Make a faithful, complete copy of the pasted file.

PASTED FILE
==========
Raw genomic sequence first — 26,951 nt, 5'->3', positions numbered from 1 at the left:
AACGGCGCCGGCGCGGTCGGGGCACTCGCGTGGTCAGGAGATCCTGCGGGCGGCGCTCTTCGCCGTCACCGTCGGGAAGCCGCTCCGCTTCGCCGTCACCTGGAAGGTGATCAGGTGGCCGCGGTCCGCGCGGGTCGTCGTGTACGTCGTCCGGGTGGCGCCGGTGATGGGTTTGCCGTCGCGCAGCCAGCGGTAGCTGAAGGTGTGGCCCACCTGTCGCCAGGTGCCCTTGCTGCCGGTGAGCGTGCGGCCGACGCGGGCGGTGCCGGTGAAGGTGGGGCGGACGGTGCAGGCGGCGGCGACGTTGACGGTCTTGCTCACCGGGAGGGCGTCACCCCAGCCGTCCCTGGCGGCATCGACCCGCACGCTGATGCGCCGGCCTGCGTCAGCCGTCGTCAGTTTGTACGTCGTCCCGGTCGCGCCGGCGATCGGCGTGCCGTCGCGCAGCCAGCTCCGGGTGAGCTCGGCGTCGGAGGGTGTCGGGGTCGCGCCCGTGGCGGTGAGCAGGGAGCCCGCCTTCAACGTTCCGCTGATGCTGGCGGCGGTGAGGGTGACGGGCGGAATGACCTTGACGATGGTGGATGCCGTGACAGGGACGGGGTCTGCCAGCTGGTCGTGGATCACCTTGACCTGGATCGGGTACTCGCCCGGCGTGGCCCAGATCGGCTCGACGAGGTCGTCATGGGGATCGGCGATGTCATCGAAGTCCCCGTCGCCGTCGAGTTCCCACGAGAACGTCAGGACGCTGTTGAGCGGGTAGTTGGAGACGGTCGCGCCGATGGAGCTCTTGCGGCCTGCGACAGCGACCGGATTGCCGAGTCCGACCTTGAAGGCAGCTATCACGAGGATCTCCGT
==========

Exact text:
Raw genomic sequence first — 26,951 nt, 5'->3', positions numbered from 1 at the left:
AACGGCGCCGGCGCGGTCGGGGCACTCGCGTGGTCAGGAGATCCTGCGGGCGGCGCTCTTCGCCGTCACCGTCGGGAAGCCGCTCCGCTTCGCCGTCACCTGGAAGGTGATCAGGTGGCCGCGGTCCGCGCGGGTCGTCGTGTACGTCGTCCGGGTGGCGCCGGTGATGGGTTTGCCGTCGCGCAGCCAGCGGTAGCTGAAGGTGTGGCCCACCTGTCGCCAGGTGCCCTTGCTGCCGGTGAGCGTGCGGCCGACGCGGGCGGTGCCGGTGAAGGTGGGGCGGACGGTGCAGGCGGCGGCGACGTTGACGGTCTTGCTCACCGGGAGGGCGTCACCCCAGCCGTCCCTGGCGGCATCGACCCGCACGCTGATGCGCCGGCCTGCGTCAGCCGTCGTCAGTTTGTACGTCGTCCCGGTCGCGCCGGCGATCGGCGTGCCGTCGCGCAGCCAGCTCCGGGTGAGCTCGGCGTCGGAGGGTGTCGGGGTCGCGCCCGTGGCGGTGAGCAGGGAGCCCGCCTTCAACGTTCCGCTGATGCTGGCGGCGGTGAGGGTGACGGGCGGAATGACCTTGACGATGGTGGATGCCGTGACAGGGACGGGGTCTGCCAGCTGGTCGTGGATCACCTTGACCTGGATCGGGTACTCGCCCGGCGTGGCCCAGATCGGCTCGACGAGGTCGTCATGGGGATCGGCGATGTCATCGAAGTCCCCGTCGCCGTCGAGTTCCCACGAGAACGTCAGGACGCTGTTGAGCGGGTAGTTGGAGACGGTCGCGCCGATGGAGCTCTTGCGGCCTGCGACAGCGACCGGATTGCCGAGTCCGACCTTGAAGGCAGCTATCACGAGGATCTCCGT